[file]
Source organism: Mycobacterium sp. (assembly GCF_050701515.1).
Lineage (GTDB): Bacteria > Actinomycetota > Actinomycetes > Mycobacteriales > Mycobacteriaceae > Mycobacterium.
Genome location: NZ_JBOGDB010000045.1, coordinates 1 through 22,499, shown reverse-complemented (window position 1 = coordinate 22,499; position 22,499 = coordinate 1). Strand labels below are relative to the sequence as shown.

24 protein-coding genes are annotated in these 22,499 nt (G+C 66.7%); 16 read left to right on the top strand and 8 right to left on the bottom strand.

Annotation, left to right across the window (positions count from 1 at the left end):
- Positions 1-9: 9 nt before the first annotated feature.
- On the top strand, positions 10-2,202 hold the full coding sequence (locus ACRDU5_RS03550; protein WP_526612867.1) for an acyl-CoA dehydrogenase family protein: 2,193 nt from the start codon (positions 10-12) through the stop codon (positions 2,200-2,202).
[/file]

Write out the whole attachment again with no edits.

Source organism: Mycobacterium sp. (assembly GCF_050701515.1).
Lineage (GTDB): Bacteria > Actinomycetota > Actinomycetes > Mycobacteriales > Mycobacteriaceae > Mycobacterium.
Genome location: NZ_JBOGDB010000045.1, coordinates 1 through 22,499, shown reverse-complemented (window position 1 = coordinate 22,499; position 22,499 = coordinate 1). Strand labels below are relative to the sequence as shown.

24 protein-coding genes are annotated in these 22,499 nt (G+C 66.7%); 16 read left to right on the top strand and 8 right to left on the bottom strand.

Annotation, left to right across the window (positions count from 1 at the left end):
- Positions 1-9: 9 nt before the first annotated feature.
- On the top strand, positions 10-2,202 hold the full coding sequence (locus ACRDU5_RS03550; protein WP_526612867.1) for an acyl-CoA dehydrogenase family protein: 2,193 nt from the start codon (positions 10-12) through the stop codon (positions 2,200-2,202).